You have your slick, edgy business cards with funky job titles. Your business plan is top notch. Your team are looking cool and confident. Your awesome (or so you think) startup pitch deck is ready. You’re standing in front of an audience of investors you aim to captivate.

Pitch perfect: what makes a great (and bad) startup pitch

So far so good? Well, unfortunately it is at this very point where things can often go pear-shaped for even the most promising entrepreneurs and their startups. The challenge, of course, is to make your startup pitch as functional as it is exciting, and as simple as it is clever.

What makes a good startup pitch?

So, what makes some pitches standout against others? What are the dos and don’ts? And what, if any exist, are the secret ingredients to help you mesmerize your audience and get what you’re looking for – a lovely pile of cash.

Foundr recently published an interesting piece on this topic, asking eleven of the best investors and VCs around for their views on what they liked and disliked. While much has been written on this topic, the answers they gave Foundr are quite surprising.

While you may think your core idea is the key, more often than not, that is not the most significant aspect. The majority of the VC’s interviewed said they value the ‘why’, behind an idea. After that, the startup team members in terms of drive, energy and character is the standout vital ingredient.

What do VC’s like and dislike?

So, how do VC’s evaluate a startup idea? What kind of ideas and pitches do they like to see? And perhaps most significantly, what are the biggest mistakes startuppers make with pitches?

Well, both the why and the people behind the startup – but particularly the latter – are things we at Starttech focus on. In fact, we can’t think of a more impactful factor than a team which is clearly talented, driven and passionate.

Let’s have a quick run through the ‘likes’, as it were, based on Foundr’s survey.


  • The people: primarily they look at the team behind the idea. VC’s want to see energy and purpose to match a great idea. As David Cohen, Founder and co-CEO, Techstars, revealed, he will even “sometimes just fund a great team before they figure out their specific idea.” Similarly, Parker Thompson, a Partner at Angellist, says:

    “I focus on finding exceptional people. In terms of team, you can’t fix this.”

  • Be essential, not incremental: ideas which aim to solve real world problems are gold dust.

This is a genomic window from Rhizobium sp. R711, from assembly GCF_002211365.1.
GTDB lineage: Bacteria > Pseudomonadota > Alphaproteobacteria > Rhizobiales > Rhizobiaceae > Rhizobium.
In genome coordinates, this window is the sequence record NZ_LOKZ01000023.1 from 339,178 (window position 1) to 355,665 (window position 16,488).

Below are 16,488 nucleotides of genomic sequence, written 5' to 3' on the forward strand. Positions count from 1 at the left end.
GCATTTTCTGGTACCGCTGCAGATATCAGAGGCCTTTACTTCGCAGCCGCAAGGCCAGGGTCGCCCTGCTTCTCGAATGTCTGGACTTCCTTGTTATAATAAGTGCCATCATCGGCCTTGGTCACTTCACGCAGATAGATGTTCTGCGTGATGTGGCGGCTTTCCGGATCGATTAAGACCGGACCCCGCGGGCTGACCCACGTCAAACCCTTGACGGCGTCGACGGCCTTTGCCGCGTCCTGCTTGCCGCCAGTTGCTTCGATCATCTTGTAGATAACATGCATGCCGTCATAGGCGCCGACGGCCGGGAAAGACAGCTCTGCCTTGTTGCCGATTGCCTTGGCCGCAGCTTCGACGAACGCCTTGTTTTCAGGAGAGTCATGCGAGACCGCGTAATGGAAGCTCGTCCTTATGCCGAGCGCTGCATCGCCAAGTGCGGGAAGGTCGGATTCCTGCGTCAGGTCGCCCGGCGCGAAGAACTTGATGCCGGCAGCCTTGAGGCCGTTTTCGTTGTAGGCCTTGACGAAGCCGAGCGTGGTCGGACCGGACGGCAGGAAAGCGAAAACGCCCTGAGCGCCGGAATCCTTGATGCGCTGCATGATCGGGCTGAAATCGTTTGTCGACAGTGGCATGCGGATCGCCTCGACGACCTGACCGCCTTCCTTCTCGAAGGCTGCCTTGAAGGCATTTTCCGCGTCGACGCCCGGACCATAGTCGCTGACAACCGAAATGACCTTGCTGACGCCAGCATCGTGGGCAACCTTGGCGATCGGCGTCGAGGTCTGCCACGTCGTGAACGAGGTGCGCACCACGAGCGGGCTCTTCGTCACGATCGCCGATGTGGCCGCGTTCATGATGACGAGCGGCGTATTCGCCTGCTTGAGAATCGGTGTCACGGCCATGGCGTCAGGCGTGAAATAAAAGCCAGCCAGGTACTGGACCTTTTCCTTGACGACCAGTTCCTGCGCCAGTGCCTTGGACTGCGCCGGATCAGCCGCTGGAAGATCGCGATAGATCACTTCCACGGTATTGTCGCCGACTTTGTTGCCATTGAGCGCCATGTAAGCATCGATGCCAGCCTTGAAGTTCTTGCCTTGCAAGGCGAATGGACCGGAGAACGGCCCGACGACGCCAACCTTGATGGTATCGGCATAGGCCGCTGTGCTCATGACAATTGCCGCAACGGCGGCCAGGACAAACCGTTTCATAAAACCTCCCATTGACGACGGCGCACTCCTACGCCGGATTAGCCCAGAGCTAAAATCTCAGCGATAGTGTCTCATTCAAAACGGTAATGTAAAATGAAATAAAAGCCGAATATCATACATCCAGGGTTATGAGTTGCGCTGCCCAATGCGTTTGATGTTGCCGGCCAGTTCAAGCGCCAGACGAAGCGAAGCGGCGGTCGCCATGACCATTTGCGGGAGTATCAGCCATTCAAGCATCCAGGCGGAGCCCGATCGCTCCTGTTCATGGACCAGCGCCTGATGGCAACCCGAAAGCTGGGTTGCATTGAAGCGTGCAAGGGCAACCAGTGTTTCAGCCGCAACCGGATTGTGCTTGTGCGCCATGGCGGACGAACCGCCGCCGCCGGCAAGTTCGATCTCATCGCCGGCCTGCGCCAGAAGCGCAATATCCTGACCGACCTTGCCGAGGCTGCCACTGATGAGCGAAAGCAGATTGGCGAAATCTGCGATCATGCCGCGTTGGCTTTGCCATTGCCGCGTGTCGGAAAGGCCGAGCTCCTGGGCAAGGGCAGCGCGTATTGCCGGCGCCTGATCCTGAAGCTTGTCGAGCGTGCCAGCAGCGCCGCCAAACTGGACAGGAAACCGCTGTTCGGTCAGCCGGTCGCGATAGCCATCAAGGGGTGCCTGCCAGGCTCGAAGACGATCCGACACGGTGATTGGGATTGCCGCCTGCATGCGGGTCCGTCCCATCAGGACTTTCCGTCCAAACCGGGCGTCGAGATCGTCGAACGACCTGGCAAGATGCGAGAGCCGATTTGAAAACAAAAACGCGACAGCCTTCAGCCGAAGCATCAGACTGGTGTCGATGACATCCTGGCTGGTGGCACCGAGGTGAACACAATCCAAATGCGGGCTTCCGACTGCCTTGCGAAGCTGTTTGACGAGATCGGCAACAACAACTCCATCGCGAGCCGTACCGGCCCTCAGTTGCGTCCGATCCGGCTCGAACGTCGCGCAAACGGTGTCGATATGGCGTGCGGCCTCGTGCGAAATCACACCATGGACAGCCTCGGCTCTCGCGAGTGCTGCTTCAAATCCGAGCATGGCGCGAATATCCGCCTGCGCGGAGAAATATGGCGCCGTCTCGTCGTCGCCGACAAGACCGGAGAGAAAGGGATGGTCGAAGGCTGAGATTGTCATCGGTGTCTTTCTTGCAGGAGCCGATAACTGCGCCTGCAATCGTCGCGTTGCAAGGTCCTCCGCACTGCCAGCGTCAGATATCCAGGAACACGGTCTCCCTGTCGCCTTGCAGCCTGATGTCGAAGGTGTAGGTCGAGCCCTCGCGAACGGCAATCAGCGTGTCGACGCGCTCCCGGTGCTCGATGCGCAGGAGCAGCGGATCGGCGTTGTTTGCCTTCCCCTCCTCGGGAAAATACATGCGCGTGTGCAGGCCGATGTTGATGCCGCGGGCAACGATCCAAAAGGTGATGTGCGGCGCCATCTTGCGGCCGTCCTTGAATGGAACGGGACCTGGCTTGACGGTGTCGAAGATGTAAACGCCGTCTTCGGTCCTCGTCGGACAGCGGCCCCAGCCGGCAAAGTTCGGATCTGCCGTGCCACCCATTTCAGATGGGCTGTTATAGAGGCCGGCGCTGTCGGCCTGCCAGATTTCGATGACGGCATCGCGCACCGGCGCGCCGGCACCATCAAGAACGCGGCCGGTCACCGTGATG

• Think small: find your niche. VC’s by and large prefer very specific ideas with a view to expanding, versus a ‘big picture’ view which “misses the details”, according to Esther Dyson, Founder, Way to Wellville.
  • Talk the talk: yes you need to have a decent startup pitch deck, but how you converse and articulate your idea and solution is of paramount importance. As Mark Solon, Managing Partner at Techstars says:

    “I’m far more interested in how obsessed you are with solving a problem and why you think you can solve it…and if there’s one thing I’d like to see more of, it’s conversations instead of startup pitch decks. Powerpoint is a crutch. Just sit and have a conversation with me.”


  • Arrogance: try to avoid false confidence. Yes, an ego can be positive, but nobody likes someone that’s all bravado and no substance
  • Not knowing your audience: make sure you are pitching to the right investors. i.e. pitching people at the wrong stage, or to people don’t invest in the company’s space. As a founder you need to know the market. Your first strep should be to seek out and talk to other founders before talking to any investors.
  • Lack of testing/validation: this is a big one. As Joe Kiely, Head of Startup Founder Evaluations at BlueChilli says,

    “the biggest mistake I seeing being made by founders when pitching is creating an MVP, prior to conducting true and thorough validation of the business premise.”

  • Mindset: don’t let your mindset get in the way of your success. How can this happen? Joe Caruso, Founder at Caruso Leadership, says:

    “When people are more in love with their idea than their market or potential market, they can have too many blind spots.”

Our approach

Aside from agreeing with many of the “likes” above, our approach and philosophy at Starttech is simple. Be confident yet humble; present a solid team; be ready to keep learning, relentlessly; and, value revenues, growth and (sustainable) profits more than investors’ valuations. Because you should always remember that the requested investment is the medium, not the objective.

In the end…

As Foundr’s article states

“Investors have made it their livelihoods to spot brilliance and poke holes in seemingly airtight plans. Sometimes, your idea isn’t even as important as you might think.”

The most important conclusion to draw from all of this is why this topic is so important. Put simply, it’s important as outside funding is an absolute necessity (in most cases) for startups to achieve growth and scale. And in some cases just to get off the ground. Personal savings can only get you so far.

Still, even if you don’t need funding, your startup pitch represents the confirmation of your idea to yourself. More than that, you still have a vital audience to prove your idea and your business’s worth to. Who? Your customers.


Graham Wood Graham Wood

The Starttech Ventures Storyteller. Studied Journalism with Business at the University of Central Lancashire. Has worked in various product marketing management positions for the likes of Nokia, Samsung and Vodafone, as well as in several journalism and media roles since 2000.